Everyone knows we should eat healthy and maintain as close to ideal a weight as possible. But let’s face it, losing weight is incredibly difficult and exercising is usually tedious, so what’s the best way to stay fit? Using our horses as exercise machines has always seemed a tad unfair to me. While riding can be part of a balanced exercise plan, we shouldn’t rely on it completely for our fitness goals. Riding a horse is good exercise but, unless we ride quite a lot every day, riding by itself as our only exercise simply will not keep most of us physically fit. This is just my opinion and I’m sure many will disagree with me, but that’s okay; opinions are just opinions and they are meant to be disagreed with. And for some people, fitness comes easy and the riding they do is more than enough for them to say in shape. Of course, I'm not that lucky. And since this blog is basically geared to the aging rider, I thought that perhaps I would jot down a few exercises that I’ve done/do that I feel have worked for me and may work for you if you also find yourself needing a little extra help.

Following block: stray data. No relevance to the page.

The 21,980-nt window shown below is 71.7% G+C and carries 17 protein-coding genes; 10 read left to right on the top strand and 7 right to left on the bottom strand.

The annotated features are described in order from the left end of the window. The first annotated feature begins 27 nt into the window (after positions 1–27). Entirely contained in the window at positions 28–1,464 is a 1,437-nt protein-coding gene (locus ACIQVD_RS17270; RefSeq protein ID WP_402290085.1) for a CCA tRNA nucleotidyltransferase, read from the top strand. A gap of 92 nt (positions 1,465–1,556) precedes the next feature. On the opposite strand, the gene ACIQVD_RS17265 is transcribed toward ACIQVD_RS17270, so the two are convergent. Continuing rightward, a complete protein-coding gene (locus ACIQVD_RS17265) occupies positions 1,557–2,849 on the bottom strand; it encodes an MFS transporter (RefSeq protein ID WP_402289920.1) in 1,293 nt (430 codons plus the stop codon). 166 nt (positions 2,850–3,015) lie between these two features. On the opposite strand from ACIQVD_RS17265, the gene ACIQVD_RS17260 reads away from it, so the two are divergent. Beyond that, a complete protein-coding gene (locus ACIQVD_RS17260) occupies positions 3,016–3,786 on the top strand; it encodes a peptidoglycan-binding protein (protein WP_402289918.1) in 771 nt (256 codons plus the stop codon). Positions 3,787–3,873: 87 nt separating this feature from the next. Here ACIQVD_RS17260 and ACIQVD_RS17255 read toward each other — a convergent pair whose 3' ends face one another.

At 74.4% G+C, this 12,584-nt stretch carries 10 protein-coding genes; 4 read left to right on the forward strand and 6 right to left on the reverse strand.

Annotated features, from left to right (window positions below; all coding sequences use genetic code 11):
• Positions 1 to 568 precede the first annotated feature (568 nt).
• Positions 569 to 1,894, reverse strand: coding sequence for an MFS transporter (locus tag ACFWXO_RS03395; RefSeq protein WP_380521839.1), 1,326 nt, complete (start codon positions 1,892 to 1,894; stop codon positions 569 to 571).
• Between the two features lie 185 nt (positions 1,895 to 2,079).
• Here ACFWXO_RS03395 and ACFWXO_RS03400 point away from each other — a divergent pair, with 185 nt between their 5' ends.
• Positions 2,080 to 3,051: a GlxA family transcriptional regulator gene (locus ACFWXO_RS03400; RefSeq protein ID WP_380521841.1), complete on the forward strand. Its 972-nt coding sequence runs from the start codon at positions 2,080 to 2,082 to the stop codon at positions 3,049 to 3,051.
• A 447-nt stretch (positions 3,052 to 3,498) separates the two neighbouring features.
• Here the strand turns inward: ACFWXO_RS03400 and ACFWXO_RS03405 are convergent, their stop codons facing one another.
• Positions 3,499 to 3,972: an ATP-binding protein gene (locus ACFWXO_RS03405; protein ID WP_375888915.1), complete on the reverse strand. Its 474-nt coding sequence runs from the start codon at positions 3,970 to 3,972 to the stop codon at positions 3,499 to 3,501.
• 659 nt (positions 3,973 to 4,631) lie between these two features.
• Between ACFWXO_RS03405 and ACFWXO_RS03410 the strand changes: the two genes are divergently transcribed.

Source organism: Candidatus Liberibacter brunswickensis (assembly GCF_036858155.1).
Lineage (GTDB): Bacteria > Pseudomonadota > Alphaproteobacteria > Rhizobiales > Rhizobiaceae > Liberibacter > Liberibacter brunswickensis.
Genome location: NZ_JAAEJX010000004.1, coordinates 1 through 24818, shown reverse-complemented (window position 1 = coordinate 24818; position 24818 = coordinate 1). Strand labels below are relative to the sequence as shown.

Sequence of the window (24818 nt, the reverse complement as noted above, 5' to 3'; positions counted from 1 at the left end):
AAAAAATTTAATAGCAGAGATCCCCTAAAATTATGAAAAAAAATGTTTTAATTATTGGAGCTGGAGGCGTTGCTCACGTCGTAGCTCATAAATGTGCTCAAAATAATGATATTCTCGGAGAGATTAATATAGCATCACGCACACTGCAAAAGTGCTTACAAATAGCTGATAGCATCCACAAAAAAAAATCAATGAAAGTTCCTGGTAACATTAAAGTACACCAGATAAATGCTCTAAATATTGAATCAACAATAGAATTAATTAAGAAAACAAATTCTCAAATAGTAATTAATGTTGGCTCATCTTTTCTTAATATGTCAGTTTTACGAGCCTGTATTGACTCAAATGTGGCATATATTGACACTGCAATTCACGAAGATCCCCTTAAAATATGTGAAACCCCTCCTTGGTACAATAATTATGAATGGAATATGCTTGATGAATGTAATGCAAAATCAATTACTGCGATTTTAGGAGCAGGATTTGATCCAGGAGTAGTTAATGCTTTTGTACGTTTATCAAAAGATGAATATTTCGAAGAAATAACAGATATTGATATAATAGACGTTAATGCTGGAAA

Getting older isn’t for wimps and I’ve noticed that, as we get older, we need even more exercise than we did when we were younger. Nothing snaps back as quickly as it did in the past. Ligaments and muscles seem to harden and contract and the best thing we can do to combat this is to stretch regularly. It’s probably one of the best exercises we can do to keep our bodies flexible. Stretching for flexibility is great for the stiffness and decreased mobility that comes with age. I have personally tried the Equi-Stretch videos (below) and would recommend them. I’ve also got to finally make the time to take up some form of Yoga. I keep meaning to, but haven’t gotten around to it yet. I’m sure it will make a big difference. I bought the Yoga for Equestrians DVD and book by Linda Benedik.